Then, with momentum swinging their way, Joe Leach took the vital wicket of Robson. The Middlesex opener had looked good for his 22 runs, but the delivery from Leach was simply too good, just short of a length, leaving the batsman and just feathering the outside edge before reaching the gloves of Cox behind the stumps. In the blink of an eye, the home side were 39-4 (a score that was effectively 12-4 due to Worcester’s second innings lead). Worrying, to say the least.
However, in a season when Middlesex have brought through, and subsequently depended upon, several exciting youngsters it once again fell to them to dig their side out of a hole the experienced pros had left them in. Max Holden and all-rounder Martin Andersson put on a partnership of 51 from 99 balls, simultaneously steadying the ship and putting pressure back on the Worcestershire attack.
The two of them were also still at the crease when Middlesex passed the 100 mark as well.
This fightback was eventually subdued by the wicket of Andersson who was pinned by Ed Barnard, but not before an impressive 45 given the context of the game when he arrived at the crease.
Middlesex’s resurgence in form has coincided with Andersson’s and you would be hard-pressed to say it was a coincidence. His start to 2021 was confusing given the way he starred in the Bob Willis trophy the year before, but he seems to have rediscovered his knack for scoring valuable lower-order runs and taking important wickets in key moments.
Neither side took control of the match before the tea break, seemingly both happy to make their move in the day’s final session, and so Middlesex ended on the afternoon on 133-5; a lead of 106.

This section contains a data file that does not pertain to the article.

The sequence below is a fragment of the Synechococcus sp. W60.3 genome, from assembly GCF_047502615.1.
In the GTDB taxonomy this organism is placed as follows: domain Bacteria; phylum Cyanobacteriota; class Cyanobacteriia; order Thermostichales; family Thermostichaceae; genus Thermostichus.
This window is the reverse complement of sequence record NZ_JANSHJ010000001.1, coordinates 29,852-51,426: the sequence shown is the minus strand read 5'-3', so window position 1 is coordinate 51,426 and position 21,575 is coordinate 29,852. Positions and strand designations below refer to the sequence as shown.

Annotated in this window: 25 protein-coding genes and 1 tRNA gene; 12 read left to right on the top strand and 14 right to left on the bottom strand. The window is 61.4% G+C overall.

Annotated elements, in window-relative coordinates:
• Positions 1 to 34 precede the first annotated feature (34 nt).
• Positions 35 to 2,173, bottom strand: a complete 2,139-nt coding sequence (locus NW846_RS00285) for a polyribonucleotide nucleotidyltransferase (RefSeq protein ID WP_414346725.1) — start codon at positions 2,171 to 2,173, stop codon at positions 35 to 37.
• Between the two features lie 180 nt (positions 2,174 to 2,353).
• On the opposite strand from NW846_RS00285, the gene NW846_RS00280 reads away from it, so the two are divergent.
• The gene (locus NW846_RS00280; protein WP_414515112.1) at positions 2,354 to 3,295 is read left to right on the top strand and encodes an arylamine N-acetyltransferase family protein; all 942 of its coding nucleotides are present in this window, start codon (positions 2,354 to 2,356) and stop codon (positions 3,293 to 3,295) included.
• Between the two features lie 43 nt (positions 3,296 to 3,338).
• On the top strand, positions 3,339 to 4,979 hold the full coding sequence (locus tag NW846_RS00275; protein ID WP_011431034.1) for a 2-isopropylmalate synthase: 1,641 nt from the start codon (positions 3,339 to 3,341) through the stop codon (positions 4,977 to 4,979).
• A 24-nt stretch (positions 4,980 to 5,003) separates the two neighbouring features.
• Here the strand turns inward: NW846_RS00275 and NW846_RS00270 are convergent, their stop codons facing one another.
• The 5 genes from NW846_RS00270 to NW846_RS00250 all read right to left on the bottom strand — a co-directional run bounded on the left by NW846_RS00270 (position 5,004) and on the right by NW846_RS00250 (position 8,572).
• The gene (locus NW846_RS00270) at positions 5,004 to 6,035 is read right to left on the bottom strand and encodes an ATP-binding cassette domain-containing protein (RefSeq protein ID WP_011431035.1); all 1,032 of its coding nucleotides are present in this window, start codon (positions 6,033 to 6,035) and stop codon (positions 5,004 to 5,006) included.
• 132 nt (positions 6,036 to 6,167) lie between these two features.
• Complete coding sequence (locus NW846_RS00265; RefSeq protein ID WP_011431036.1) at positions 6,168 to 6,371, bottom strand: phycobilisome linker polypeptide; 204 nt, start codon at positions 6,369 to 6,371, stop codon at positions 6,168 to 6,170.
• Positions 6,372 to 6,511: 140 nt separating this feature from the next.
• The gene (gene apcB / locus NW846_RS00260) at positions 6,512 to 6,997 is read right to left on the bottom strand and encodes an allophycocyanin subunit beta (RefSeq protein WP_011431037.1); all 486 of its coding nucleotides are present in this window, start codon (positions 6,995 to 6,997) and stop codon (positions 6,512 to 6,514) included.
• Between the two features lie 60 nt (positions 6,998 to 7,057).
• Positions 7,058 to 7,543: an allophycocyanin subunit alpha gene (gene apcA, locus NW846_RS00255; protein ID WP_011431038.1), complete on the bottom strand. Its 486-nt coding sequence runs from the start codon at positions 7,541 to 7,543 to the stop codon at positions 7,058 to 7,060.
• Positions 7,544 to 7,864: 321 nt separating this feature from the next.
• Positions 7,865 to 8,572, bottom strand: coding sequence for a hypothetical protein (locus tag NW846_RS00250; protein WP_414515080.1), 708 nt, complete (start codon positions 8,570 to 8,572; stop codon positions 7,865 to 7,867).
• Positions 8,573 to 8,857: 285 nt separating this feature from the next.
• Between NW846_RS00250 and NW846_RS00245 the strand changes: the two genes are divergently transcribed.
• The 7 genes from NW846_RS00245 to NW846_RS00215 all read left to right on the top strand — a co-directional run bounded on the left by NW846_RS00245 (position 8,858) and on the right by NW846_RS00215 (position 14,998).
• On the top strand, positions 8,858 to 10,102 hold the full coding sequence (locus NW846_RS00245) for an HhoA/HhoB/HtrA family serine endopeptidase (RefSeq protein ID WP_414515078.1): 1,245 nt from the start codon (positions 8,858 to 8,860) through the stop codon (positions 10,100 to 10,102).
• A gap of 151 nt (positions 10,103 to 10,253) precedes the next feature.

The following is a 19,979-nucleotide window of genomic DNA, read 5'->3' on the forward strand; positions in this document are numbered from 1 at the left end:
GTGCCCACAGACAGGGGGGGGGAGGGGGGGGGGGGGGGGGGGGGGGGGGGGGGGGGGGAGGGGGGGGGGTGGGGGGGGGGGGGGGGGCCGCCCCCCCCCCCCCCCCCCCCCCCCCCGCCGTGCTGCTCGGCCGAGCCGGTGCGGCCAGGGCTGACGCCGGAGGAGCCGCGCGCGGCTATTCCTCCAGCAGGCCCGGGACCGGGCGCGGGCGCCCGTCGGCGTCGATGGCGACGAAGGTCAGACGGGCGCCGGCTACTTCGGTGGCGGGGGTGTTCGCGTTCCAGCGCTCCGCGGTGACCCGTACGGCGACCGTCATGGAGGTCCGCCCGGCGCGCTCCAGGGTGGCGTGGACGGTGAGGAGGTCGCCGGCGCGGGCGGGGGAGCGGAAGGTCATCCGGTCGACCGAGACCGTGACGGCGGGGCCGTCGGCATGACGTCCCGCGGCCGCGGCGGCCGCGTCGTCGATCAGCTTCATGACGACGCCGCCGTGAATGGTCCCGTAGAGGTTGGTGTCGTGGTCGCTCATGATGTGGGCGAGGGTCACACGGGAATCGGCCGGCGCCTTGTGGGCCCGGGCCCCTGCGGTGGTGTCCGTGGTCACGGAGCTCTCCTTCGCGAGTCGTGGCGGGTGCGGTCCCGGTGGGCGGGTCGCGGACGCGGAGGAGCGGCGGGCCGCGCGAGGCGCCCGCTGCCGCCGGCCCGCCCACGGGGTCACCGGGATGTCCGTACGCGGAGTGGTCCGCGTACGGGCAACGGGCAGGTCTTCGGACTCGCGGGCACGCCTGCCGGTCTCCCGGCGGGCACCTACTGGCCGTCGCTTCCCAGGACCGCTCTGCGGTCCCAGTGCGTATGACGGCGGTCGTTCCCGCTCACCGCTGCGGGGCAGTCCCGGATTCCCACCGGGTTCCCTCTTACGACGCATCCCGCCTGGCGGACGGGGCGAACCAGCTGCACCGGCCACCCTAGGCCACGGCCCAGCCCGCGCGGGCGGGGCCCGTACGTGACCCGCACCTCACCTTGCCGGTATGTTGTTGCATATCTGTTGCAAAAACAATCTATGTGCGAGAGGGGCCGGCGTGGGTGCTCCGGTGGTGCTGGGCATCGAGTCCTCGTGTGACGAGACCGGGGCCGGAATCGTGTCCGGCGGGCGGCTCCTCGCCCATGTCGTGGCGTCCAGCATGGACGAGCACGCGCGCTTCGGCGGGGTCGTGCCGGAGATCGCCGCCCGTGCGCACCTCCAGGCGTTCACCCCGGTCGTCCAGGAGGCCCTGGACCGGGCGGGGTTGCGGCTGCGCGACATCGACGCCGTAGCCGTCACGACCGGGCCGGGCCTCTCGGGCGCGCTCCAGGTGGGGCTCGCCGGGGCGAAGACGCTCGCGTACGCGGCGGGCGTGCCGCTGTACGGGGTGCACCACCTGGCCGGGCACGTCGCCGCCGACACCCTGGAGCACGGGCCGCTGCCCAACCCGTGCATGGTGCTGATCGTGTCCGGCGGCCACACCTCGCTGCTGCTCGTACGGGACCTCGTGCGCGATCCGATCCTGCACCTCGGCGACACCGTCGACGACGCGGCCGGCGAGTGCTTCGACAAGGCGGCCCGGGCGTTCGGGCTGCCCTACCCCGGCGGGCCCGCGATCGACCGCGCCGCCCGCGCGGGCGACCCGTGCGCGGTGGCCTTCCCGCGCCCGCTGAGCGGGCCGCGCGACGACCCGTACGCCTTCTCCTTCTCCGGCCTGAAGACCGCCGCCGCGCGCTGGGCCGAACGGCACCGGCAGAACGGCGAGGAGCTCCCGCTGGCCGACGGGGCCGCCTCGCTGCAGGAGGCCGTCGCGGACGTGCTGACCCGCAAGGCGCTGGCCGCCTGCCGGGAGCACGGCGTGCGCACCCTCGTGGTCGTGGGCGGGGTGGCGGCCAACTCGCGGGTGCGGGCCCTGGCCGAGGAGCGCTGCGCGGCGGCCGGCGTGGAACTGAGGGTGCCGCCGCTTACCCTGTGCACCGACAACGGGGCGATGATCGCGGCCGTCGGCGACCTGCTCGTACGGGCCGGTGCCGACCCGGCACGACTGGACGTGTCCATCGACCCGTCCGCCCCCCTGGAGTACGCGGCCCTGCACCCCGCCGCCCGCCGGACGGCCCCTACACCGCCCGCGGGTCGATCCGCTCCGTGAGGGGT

Holden’s watch was ended by the bowling of Pennington, just after he bettered his ex-partner Andersson’s score by one. The Middlesex number five edged to second slip and departed for what looks a vital 46.
The knock also took the 23-year-old to 98 runs in the match and gives him a great claim for player of the match when one considers how hard runs have been to come by on this Lord’s surface. Once again, the youngsters shining brightest for the home side.
Once again, though, a lower order Middlesex partnership was ready to weather the storm. This time, a combination of Simpson and Hollman went about calmly accumulating, increasing the home side’s lead.
The former was also the first Middlesex man to cross the 50 threshold on day two, having been dropped at mid-wicket after a miscued pull shot the over before. His half-ton took 97 balls and he once again proved how vital he is to the Seaxes.
The young guns were not to be outdone, though, as Hollman sat on a career-best first-class score of 40* at the close of play. Not for the first time in this match, a spinner picking a good time to show they can score some handy lower-order runs. This, combined with Simpson’s 59*, left the 7th wicket partnership on an unbeaten 80 runs.
At the close of play, it felt like the home side had finally put themselves in control of their own destiny. As for Worcestershire, they will have to feel like they have missed an opportunity.
Weather permitting, it should be a very interesting game.